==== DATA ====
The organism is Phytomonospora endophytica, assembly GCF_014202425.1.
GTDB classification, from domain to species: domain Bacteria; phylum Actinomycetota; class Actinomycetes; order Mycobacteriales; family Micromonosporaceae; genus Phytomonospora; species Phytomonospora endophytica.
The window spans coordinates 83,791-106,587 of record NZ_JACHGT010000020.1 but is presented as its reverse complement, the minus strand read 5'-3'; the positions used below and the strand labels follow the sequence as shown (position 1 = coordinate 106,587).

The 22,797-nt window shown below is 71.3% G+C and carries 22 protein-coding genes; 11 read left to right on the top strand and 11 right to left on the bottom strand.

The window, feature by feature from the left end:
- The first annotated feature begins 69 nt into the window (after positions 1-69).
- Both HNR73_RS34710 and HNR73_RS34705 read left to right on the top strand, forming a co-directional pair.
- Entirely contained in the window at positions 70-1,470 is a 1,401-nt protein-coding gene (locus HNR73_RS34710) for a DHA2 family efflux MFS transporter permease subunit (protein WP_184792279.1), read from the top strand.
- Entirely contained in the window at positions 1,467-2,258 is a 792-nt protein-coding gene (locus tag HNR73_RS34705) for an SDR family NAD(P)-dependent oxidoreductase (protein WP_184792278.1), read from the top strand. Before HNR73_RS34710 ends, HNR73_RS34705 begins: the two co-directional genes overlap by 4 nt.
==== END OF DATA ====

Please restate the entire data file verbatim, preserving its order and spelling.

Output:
The organism is Phytomonospora endophytica, assembly GCF_014202425.1.
GTDB classification, from domain to species: domain Bacteria; phylum Actinomycetota; class Actinomycetes; order Mycobacteriales; family Micromonosporaceae; genus Phytomonospora; species Phytomonospora endophytica.
The window spans coordinates 83,791-106,587 of record NZ_JACHGT010000020.1 but is presented as its reverse complement, the minus strand read 5'-3'; the positions used below and the strand labels follow the sequence as shown (position 1 = coordinate 106,587).

The 22,797-nt window shown below is 71.3% G+C and carries 22 protein-coding genes; 11 read left to right on the top strand and 11 right to left on the bottom strand.

The window, feature by feature from the left end:
- The first annotated feature begins 69 nt into the window (after positions 1-69).
- Both HNR73_RS34710 and HNR73_RS34705 read left to right on the top strand, forming a co-directional pair.
- Entirely contained in the window at positions 70-1,470 is a 1,401-nt protein-coding gene (locus HNR73_RS34710) for a DHA2 family efflux MFS transporter permease subunit (protein WP_184792279.1), read from the top strand.
- Entirely contained in the window at positions 1,467-2,258 is a 792-nt protein-coding gene (locus tag HNR73_RS34705) for an SDR family NAD(P)-dependent oxidoreductase (protein WP_184792278.1), read from the top strand. Before HNR73_RS34710 ends, HNR73_RS34705 begins: the two co-directional genes overlap by 4 nt.